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Tackle other-worldy vehicle problems by relying on the data

Saturday, October 1, 2016 - 06:00
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With Halloween coming up, I have lately been reminded of the short-story horror series, Tales from the Crypt. That’s because every so often some of the vehicle problems we encounter can seem sort of paranormal. Even though we keep telling ourselves that there must be some logical explanation to what is causing the fault, the data we are observing is incomprehensible and our usual tried-and-true testing reveals little or no guidance. With that theme in mind, here’s our first story.

2007 Toyota Camry with Code P0606 ECM Processor Error

On this vehicle, I needed to program a new ECM that had been diagnosed and installed by another tech. Maybe programming isn’t the proper term, however, since pretty much all that was needed was a VIN Write, but I was happy to oblige. When the tech got back from the test drive, code P0606 was already set, and I was asked to go over the diagnosis that led to the ECM needing to be replaced. Now, even though there needs to be some verification of the controller’s power(s) and ground(s), when you get an internal processor code it is highly likely that you will be replacing the ECM, so what went wrong on this diagnosis? 

After a short test drive with a new PCM installed, the same Code P0606 returned. This is the only code that is set which is why the technician ignored the code flowchart that had the O2 sensor codes combined with the P0606. They instead followed the code flowchart for P0606 Only, which simply states to Replace ECM.

When looking at the trouble code flowchart, I noticed that there were two options for diagnosis; one for a P0606 stored with other codes and one for a P0606 stored by itself. Well, only the P0606 is stored with nothing else even in pending status, so according to the flow chart: REPLACE ECM. No testing, no checking, nothing, just replace. Ok, I can see where the tech called for the replacement ECM, and he was justified in making the call. But there had to be a reason the same code would reset with a new OEM ECM. My first thought was a poor ground connection, so I used an ECM connector pin out from ALLDATA and my LOADPro dynamic test leads to check the integrity of the grounds for the ECM. If you’re not familiar with the LOADPro, it is a device that replaces your regular voltmeter leads and allows you to perform a dynamic voltage drop test with a push of a button on the circuit you are testing. Well guess what? Grounds test fine with virtually no voltage drop. Since I’m here, let’s check the voltage supply, too. Same thing. The terminals of the harness connector also passed a pin drag test.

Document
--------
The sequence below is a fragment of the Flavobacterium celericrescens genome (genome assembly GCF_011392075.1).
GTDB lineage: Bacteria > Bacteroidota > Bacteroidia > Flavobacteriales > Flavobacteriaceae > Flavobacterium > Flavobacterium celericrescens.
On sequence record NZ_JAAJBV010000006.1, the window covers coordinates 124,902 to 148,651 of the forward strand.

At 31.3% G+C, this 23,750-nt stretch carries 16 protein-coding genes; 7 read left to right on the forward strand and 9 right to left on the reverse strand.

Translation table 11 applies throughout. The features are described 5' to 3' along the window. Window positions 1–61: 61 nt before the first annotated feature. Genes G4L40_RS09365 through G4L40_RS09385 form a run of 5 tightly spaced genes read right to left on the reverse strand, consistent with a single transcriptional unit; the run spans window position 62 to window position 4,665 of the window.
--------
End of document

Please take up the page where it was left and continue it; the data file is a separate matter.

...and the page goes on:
At this point, I am getting the eerie feeling that we received a defective ECM, but what are the odds that a new ECM would have the exact same problem as the one we replaced? Maybe this vehicle is possessed. Remember when I looked up the code and there were two options listed for P0606? A lot of times, if there are multiple codes, it would make sense to ignore a certain code if other codes are set that have a higher priority, or it could be that they could cause that code to set. Well the other codes are oxygen sensor codes. Could an O2 sensor cause an ECM processor malfunction? Yes, according to the code set criteria. A malfunction of the Air/Fuel Ratio Sensor transistor or the Heated Oxygen Sensor transistor could cause the ECM to believe there is an internal processing error. After hooking up the scan tool and graphing the data from the oxygen sensors, I couldn’t believe what I was seeing. Looking at the impedance or the Rear Oxygen Sensors, it was easy to see that while Bank 1 Sensor 2 was reading in the range of 90 ohms, Bank 2 Sensor 2 was exhibiting spikes up to 21,247ohms! I guess that is something that can trick an ECM. 

Something I have not monitored before but definitely looks out of place is the impedance for the B2S2 Oxygen Sensor. Note that is as several spikes reaching over 21,000 ohms, ultimately this is what was setting the ECM processing error.
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